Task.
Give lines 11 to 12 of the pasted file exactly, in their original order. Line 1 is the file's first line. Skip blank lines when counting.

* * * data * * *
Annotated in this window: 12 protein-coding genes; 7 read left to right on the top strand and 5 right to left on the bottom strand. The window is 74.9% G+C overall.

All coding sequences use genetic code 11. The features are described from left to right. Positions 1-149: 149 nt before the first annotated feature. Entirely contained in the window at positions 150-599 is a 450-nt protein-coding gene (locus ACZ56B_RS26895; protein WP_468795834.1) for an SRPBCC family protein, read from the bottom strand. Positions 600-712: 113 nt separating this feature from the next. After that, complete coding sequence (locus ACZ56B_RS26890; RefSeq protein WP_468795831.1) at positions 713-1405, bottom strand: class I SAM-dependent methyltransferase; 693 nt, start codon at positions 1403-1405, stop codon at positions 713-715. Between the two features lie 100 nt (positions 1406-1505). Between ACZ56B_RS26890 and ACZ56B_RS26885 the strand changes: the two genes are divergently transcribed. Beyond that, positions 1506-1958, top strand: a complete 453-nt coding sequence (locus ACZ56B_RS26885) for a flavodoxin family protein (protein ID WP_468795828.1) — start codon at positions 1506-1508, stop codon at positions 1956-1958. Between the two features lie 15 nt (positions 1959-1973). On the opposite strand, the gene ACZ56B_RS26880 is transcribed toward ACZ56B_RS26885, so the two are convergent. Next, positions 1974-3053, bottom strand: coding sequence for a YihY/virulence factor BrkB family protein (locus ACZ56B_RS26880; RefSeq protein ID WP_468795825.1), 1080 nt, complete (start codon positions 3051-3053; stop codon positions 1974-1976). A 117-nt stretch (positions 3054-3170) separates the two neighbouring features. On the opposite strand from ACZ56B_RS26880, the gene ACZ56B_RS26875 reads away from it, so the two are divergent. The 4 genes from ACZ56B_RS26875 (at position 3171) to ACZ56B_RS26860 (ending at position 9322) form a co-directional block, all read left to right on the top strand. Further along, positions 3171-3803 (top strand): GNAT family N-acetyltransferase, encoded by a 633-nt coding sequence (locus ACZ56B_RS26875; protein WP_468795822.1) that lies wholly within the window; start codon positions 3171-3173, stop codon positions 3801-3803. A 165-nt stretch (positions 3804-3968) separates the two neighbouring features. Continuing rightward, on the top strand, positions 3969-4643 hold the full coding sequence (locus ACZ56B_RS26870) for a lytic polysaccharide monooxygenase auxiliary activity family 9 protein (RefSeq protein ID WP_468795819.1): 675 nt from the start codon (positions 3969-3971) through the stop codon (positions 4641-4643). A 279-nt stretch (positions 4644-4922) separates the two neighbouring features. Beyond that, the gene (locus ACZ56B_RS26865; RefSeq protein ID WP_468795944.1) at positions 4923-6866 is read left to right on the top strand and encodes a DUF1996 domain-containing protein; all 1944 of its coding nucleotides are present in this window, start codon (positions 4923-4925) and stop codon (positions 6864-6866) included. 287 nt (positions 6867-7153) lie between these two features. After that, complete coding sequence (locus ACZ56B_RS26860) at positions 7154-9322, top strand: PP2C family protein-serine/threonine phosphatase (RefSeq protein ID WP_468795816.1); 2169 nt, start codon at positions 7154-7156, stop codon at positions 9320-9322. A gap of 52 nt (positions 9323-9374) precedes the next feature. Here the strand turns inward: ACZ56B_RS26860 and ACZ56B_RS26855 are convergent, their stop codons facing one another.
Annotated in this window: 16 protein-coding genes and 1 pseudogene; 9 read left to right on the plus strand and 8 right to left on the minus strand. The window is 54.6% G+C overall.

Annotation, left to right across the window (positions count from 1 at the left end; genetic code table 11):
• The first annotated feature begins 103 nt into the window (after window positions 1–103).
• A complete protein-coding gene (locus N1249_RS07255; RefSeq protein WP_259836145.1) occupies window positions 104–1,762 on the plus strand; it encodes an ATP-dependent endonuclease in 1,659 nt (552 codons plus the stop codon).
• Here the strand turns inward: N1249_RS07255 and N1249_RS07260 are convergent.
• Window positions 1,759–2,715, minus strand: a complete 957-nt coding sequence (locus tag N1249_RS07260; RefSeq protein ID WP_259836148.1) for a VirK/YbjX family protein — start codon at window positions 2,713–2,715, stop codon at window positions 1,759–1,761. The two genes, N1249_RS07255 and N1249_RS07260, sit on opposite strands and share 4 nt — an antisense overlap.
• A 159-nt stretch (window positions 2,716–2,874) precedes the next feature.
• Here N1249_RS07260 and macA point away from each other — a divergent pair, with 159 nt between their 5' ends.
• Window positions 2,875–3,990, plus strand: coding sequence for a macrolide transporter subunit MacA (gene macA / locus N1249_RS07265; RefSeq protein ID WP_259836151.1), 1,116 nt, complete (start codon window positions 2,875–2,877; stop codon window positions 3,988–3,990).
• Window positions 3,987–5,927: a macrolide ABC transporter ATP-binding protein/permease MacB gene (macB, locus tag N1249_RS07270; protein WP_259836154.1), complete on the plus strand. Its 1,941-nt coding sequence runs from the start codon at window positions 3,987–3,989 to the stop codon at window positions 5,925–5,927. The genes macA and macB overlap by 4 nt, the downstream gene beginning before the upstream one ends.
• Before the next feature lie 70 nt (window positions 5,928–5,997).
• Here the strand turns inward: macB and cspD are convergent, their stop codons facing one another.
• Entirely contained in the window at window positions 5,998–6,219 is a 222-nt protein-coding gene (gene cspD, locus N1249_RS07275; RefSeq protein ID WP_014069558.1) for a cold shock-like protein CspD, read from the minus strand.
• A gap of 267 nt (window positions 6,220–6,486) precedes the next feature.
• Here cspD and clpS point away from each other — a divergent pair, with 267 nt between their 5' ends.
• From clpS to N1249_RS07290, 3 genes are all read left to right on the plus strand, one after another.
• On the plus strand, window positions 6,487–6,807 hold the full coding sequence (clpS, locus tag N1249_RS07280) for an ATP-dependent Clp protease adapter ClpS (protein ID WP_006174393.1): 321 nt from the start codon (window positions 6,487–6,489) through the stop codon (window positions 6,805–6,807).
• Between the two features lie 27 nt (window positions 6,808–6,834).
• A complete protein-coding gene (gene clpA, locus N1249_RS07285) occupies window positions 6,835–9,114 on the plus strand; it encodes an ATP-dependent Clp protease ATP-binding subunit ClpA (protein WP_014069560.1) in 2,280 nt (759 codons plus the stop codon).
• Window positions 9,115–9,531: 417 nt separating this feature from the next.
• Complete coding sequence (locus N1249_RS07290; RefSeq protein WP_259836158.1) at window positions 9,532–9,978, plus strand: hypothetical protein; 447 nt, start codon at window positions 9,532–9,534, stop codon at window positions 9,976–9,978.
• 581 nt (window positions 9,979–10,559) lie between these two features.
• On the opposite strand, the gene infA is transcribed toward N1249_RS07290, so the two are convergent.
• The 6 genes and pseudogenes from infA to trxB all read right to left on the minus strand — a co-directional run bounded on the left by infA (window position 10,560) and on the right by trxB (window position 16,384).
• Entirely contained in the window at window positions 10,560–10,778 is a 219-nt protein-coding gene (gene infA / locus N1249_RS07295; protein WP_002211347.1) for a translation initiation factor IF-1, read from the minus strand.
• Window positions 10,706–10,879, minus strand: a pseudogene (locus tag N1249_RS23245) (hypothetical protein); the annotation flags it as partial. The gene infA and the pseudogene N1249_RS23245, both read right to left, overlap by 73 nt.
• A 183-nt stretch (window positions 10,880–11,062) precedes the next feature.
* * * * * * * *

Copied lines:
• Window positions 2,875–3,990, plus strand: coding sequence for a macrolide transporter subunit MacA (gene macA / locus N1249_RS07265; RefSeq protein ID WP_259836151.1), 1,116 nt, complete (start codon window positions 2,875–2,877; stop codon window positions 3,988–3,990).
• Window positions 3,987–5,927: a macrolide ABC transporter ATP-binding protein/permease MacB gene (macB, locus tag N1249_RS07270; protein WP_259836154.1), complete on the plus strand. Its 1,941-nt coding sequence runs from the start codon at window positions 3,987–3,989 to the stop codon at window positions 5,925–5,927. The genes macA and macB overlap by 4 nt, the downstream gene beginning before the upstream one ends.